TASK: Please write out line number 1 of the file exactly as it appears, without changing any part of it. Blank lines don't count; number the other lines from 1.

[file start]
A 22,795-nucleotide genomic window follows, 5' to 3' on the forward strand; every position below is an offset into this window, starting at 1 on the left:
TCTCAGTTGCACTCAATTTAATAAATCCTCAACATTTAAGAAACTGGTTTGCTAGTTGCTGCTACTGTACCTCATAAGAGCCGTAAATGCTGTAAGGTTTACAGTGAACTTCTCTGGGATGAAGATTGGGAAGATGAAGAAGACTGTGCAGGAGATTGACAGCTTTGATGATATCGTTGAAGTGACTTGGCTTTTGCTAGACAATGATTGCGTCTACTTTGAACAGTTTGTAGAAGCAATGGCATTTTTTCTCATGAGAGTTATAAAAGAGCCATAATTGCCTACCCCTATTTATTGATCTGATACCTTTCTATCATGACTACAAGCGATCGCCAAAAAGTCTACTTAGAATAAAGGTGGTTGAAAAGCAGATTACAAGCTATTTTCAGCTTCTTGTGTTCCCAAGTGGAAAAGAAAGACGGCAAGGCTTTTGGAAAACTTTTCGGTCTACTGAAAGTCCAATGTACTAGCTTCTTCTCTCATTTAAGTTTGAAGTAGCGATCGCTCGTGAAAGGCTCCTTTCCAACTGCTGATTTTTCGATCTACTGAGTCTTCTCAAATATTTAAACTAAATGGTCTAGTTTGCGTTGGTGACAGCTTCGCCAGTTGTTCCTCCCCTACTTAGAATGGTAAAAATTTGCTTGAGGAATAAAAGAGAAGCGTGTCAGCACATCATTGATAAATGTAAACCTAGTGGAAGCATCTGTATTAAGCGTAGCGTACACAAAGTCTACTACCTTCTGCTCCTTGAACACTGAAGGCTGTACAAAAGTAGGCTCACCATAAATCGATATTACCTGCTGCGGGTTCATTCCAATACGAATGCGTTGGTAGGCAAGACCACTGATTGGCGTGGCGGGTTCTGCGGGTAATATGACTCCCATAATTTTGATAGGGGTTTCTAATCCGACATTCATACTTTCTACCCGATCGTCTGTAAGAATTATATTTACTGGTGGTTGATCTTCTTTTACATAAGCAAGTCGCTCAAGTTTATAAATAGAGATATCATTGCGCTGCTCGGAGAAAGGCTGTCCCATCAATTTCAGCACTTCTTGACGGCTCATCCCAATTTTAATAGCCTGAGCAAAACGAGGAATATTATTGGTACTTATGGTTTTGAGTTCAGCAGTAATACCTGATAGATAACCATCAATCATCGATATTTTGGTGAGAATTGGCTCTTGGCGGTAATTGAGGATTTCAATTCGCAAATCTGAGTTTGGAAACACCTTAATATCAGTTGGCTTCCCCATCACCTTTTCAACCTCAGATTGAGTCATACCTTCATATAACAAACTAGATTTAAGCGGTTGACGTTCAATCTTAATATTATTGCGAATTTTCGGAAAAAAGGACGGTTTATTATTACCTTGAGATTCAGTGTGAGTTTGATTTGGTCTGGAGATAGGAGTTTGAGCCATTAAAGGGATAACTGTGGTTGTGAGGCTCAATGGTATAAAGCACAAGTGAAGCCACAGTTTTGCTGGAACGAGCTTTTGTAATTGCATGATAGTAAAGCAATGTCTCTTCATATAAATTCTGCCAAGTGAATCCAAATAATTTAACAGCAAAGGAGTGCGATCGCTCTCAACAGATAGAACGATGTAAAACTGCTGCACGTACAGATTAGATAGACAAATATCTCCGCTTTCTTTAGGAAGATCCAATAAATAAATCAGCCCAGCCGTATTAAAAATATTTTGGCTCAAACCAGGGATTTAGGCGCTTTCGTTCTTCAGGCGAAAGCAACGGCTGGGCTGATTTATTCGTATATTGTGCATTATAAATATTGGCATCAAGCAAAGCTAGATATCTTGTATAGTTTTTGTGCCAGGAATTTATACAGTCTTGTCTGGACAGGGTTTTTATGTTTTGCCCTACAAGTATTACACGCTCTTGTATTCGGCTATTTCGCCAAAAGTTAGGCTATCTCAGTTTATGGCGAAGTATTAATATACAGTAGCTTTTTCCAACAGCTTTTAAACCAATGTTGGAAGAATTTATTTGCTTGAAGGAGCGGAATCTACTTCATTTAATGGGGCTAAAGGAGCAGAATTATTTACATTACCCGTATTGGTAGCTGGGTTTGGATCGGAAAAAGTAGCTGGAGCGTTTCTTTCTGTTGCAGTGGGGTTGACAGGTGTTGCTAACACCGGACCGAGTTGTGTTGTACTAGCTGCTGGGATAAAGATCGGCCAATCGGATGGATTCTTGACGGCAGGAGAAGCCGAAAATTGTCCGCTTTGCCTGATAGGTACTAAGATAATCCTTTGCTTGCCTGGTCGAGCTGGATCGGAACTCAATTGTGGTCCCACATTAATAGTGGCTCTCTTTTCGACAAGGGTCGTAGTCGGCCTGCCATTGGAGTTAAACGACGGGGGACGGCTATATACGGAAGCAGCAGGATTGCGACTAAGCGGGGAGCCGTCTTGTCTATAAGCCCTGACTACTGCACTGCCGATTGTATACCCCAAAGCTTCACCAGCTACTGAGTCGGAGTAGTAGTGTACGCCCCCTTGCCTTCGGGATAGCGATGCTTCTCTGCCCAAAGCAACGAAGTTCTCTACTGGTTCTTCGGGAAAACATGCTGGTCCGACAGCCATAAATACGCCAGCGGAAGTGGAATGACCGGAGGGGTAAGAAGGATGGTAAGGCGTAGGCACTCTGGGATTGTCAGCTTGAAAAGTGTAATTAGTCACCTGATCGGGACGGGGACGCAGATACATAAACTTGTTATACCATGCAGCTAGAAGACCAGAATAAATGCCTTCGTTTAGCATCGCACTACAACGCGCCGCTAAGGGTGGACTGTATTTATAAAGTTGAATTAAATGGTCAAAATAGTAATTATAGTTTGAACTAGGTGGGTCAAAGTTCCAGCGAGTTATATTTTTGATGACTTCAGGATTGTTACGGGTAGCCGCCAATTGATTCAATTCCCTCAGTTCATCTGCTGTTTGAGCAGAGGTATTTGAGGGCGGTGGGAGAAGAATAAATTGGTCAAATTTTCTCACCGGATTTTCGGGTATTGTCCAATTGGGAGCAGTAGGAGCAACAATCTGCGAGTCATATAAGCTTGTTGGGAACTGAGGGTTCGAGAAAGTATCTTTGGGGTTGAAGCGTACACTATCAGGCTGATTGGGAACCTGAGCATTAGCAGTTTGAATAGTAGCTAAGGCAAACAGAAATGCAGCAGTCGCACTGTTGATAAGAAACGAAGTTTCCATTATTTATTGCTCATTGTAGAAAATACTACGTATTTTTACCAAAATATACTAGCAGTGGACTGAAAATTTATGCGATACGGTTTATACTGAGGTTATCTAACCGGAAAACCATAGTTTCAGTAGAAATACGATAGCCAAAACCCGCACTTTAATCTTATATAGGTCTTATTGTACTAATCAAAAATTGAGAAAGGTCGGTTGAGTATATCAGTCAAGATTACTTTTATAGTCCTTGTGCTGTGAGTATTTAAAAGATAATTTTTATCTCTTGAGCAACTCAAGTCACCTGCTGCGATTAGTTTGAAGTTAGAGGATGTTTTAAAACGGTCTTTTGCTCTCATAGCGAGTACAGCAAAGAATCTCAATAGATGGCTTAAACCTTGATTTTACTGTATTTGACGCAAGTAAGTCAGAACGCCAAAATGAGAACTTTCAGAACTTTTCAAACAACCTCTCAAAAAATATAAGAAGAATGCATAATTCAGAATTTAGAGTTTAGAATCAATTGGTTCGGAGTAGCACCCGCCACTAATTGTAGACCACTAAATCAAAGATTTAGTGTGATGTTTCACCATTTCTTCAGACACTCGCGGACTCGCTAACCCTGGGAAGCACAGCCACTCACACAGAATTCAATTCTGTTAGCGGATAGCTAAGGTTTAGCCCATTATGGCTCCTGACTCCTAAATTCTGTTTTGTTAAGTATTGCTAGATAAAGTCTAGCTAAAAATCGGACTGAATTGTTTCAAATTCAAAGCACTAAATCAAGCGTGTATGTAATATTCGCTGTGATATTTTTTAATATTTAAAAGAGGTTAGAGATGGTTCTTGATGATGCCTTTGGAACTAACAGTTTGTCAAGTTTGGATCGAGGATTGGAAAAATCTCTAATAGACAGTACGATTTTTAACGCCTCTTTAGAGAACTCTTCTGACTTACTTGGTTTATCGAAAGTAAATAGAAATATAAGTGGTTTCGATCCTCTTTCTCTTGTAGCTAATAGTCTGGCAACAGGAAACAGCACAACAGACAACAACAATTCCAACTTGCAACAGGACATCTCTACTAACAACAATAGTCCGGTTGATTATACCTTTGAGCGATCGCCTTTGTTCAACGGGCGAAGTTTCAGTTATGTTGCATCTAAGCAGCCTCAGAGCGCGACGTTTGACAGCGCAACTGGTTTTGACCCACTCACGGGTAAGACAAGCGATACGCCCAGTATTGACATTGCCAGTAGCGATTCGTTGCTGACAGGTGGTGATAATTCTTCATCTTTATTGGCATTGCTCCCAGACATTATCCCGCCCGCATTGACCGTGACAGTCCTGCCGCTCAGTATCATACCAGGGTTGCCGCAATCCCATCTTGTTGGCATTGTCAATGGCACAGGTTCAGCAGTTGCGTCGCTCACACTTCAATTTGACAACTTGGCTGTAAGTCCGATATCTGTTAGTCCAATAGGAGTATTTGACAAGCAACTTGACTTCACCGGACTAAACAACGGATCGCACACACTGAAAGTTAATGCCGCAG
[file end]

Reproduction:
A 22,795-nucleotide genomic window follows, 5' to 3' on the forward strand; every position below is an offset into this window, starting at 1 on the left: